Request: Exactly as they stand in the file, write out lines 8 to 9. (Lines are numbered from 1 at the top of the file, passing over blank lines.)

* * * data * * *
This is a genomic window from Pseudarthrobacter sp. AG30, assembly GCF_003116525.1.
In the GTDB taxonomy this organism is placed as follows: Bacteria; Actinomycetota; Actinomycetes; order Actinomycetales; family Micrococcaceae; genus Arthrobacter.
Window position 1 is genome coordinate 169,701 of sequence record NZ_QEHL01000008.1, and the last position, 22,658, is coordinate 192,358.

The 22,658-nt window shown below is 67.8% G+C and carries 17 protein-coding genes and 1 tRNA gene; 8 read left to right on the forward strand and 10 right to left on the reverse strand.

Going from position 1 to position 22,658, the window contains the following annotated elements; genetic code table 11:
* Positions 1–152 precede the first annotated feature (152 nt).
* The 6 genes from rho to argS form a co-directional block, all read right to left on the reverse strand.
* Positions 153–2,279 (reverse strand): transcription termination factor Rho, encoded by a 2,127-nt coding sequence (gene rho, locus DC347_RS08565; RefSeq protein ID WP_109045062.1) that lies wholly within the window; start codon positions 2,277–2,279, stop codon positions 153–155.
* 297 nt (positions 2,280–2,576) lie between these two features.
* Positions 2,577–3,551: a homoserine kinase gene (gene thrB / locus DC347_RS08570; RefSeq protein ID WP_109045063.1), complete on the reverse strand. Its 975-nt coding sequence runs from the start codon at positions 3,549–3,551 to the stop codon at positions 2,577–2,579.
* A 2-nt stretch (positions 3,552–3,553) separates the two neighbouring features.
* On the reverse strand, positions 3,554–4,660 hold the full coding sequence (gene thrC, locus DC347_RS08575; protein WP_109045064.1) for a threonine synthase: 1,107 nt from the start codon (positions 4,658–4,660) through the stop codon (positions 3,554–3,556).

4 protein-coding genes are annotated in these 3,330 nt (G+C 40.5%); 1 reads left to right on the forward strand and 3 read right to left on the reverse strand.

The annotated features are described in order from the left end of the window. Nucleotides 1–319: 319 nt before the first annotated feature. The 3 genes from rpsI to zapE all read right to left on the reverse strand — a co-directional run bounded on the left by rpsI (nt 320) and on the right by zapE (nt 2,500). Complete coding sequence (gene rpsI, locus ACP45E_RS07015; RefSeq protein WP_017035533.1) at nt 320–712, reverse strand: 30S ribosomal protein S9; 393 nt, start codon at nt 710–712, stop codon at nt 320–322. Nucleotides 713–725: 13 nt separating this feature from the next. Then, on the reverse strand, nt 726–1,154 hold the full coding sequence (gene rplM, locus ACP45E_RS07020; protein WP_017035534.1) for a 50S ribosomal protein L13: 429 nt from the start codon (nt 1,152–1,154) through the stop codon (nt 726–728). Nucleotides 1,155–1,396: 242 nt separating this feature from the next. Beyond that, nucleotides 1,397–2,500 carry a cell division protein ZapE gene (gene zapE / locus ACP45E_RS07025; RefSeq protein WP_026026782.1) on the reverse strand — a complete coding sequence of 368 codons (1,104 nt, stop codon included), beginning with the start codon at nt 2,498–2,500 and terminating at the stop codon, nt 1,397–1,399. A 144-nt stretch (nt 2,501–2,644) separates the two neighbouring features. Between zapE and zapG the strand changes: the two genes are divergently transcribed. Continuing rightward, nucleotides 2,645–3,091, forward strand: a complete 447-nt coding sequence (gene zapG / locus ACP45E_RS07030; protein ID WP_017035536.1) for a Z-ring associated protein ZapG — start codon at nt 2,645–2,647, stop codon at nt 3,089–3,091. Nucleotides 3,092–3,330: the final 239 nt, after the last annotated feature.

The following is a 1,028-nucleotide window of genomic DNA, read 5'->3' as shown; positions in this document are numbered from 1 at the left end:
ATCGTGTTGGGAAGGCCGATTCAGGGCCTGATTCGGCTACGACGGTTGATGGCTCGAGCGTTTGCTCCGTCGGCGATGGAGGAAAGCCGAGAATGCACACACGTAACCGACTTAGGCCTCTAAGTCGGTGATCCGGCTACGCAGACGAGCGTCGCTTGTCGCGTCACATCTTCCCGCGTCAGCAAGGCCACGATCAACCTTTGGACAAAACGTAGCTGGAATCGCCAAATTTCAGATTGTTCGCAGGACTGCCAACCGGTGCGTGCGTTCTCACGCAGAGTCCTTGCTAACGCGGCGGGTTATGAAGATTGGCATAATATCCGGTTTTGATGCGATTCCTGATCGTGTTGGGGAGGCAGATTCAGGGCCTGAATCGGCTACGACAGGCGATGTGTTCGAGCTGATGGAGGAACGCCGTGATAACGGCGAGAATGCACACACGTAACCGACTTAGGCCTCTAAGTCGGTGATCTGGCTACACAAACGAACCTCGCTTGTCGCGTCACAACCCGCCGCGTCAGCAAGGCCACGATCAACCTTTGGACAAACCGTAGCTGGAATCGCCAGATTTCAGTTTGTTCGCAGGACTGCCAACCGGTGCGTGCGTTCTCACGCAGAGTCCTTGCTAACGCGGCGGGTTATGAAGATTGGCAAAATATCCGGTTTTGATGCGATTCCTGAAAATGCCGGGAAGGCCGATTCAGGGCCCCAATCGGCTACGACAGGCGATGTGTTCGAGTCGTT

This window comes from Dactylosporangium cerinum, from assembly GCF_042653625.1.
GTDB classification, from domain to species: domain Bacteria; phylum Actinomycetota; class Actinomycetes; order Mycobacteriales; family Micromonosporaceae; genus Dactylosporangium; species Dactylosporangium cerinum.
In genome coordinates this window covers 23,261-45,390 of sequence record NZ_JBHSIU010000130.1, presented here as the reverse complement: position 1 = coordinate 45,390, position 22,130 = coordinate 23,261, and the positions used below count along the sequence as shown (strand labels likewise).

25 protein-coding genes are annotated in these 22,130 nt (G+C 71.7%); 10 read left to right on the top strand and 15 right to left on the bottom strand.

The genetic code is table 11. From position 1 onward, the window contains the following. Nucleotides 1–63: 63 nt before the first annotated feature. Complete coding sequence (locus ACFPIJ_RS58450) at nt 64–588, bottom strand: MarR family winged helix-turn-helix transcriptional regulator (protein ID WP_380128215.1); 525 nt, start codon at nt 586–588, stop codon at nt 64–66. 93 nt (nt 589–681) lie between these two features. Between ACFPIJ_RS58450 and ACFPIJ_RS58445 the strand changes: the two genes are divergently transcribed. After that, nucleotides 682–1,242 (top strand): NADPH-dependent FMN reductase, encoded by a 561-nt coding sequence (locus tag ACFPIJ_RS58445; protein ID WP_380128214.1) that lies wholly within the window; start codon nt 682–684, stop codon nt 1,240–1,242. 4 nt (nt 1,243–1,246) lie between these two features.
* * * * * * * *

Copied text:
* Positions 153–2,279 (reverse strand): transcription termination factor Rho, encoded by a 2,127-nt coding sequence (gene rho, locus DC347_RS08565; RefSeq protein ID WP_109045062.1) that lies wholly within the window; start codon positions 2,277–2,279, stop codon positions 153–155.
* 297 nt (positions 2,280–2,576) lie between these two features.